Other wise ideas:
Ear protection for winter
Ears hurt from cold weather? Don't risk exostosis!
It turns out earmuffs, hats, and scarves are not just fashion accessories. Always keep your ears covered in very cold weather to reduce discomfort and the risk of frostbite.
In fact, excessive exposure to extreme cold and wet conditions can lead to a rare condition known as exostosis. Also known as “surfer’s ear” due to the condition being especially prevalent in those who spend time in or around cold water, exostosis results when exposure to the cold causes abnormal bone growths to appear on the bone surrounding the ear canal. As a result, the ear canal can become blocked, which increases the risk of infection due to trapped fluid. While the condition can be corrected surgically, avid skiers, snowmobilers or snowshoers should make sure to keep their ears warm, dry and covered to reduce their risk.
Also known as “surfer’s ear” due to the condition being prevalent in those who spend time in or around cold water, exostosis results when exposure to the cold causes knobs of bony growth to appear on the bone surrounding the ear canal.
Can cold weather cause ringing in the ears?
Tinnitus and winter
For some people, cold, wintry weather triggers their tinnitus, or ringing in the ears. Research shows that internet search terms for tinnitus go up in the winter! Exactly why tinnitus is more common in winter, though, isn't well understood. It's thought to be less about the frosty temperatures affecting our ears, and more about seasonal trends, such as more cold and flu infections (which can increase pressure in the ear), unhealthy activities that can lead to high blood pressure (such as eating lots of salty foods), and increased rates of depression and stress. All of these things are known risk factors for tinnitus.
Cold weather and clogged ears
Changes in barometric pressure can leave your ears feeling clogged any time of year. Add in a seasonal respiratory infection swelling up your sinuses and you can feel downright miserable. Read more about the causes of clogged ears.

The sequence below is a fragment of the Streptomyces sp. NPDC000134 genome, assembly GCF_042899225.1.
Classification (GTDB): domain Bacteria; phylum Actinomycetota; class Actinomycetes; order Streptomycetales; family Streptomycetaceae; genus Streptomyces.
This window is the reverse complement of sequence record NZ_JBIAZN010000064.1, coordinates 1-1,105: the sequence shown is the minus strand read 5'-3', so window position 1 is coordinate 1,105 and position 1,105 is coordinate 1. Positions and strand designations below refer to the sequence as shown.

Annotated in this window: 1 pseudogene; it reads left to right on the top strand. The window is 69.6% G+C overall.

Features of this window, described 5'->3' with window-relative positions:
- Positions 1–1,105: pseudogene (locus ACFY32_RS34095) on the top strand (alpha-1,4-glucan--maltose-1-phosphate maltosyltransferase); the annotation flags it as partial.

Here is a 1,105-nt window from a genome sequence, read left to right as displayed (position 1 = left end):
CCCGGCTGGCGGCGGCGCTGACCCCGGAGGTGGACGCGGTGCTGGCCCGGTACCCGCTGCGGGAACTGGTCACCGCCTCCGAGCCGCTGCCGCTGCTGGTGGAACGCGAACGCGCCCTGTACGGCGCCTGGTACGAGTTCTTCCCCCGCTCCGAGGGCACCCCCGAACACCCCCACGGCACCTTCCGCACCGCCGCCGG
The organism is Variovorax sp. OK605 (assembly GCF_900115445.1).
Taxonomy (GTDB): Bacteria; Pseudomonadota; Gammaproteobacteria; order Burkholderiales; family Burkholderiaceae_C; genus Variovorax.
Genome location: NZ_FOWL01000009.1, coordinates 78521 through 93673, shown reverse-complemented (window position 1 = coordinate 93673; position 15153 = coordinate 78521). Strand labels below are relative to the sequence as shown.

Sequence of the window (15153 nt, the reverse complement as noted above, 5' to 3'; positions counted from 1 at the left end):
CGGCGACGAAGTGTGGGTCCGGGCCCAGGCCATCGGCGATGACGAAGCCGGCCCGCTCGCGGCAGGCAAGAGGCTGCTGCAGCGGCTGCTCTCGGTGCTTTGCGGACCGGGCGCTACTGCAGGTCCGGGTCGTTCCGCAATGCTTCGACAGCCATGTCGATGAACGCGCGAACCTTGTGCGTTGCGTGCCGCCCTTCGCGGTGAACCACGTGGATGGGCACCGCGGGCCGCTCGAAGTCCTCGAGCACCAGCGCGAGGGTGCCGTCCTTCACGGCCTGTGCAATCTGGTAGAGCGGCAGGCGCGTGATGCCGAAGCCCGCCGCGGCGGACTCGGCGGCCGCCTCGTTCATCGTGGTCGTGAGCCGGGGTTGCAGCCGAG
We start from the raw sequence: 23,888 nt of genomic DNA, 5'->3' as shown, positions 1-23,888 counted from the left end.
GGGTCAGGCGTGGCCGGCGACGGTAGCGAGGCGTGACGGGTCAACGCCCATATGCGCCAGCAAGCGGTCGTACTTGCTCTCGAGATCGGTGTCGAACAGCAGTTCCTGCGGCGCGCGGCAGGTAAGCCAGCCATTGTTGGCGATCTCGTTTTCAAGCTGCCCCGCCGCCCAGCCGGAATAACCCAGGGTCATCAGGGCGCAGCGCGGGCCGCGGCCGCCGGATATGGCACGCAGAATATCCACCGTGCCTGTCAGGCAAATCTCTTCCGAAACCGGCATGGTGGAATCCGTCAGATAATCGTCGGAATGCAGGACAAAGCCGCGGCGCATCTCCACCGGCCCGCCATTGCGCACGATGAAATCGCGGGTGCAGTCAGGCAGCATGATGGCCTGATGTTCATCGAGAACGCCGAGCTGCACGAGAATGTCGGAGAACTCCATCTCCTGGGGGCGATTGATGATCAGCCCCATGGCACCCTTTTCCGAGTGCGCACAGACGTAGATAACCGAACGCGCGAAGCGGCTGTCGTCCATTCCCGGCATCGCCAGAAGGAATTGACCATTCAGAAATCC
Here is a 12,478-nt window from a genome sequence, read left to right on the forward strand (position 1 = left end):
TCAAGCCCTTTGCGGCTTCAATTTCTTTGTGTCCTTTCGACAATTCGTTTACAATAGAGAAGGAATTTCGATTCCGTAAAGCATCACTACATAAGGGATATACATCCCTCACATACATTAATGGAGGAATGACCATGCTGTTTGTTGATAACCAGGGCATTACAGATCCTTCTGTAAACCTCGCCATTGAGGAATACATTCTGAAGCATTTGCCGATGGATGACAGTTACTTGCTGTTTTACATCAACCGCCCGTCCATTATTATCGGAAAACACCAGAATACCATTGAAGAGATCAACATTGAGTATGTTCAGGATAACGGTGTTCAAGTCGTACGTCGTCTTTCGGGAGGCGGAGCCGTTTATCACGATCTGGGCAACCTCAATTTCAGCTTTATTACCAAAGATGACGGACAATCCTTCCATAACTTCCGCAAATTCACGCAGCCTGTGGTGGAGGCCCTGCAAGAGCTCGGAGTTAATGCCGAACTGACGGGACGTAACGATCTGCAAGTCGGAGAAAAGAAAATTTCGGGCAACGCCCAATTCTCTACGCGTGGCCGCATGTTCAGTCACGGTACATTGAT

Why ear infections are more common in winter
During the winter, your ears are often colder, which means reduced circulation to provide a healthy blood supply. Meanwhile, viruses and bacterial infections are a lot more common in the winter. Put these together, and you have a heightened risk sinus infections and a painful condition known as otitis media.
Otitis media, or an ear infection, causes painful swelling and inflammation of the middle ear. The swelling and infection can build up and increase the pressure behind the ear drum and block drainage from the Eustachian tube. Antibiotics can treat most ear infections, but until the fluid is cleared, temporary hearing loss can result. Be sure to treat colds and flu immediately with rest, medication and plenty of fluids, and if you suspect an ear infection see a doctor immediately to prevent hearing damage. Your doctor may prescribe medication and/or nasal sprays to help you get some relief.
You can reduce your risk of ear infections by keeping your ears warm and dry when you are outside in winter weather. Maintaining a healthy diet and exercising to improve blood circulation can also be helpful, especially in the colder months when resistance to infection is lower. Whatever you do, don't put a cotton swab in your ear, as it can push hardened earwax further back into the ear.
If you are planning on flying to your holiday travel destination, be careful not to fly if you are ears are persistently clogged. A ruptured eardrum or severe infection can result, leading to temporary hearing loss and other problems. It is better to reschedule your flight if possible to prevent further problems. More: Airplanes and ear pain: Why it happens and what you can do.
Joy Victory, managing editor, Healthy Hearing
Joy Victory has extensive experience editing consumer health information. Her training in particular has focused on how to best communicate evidence-based medical guidelines and clinical trial results to the public. She strives to make health content accurate, accessible and engaging to the public. Read more about Joy.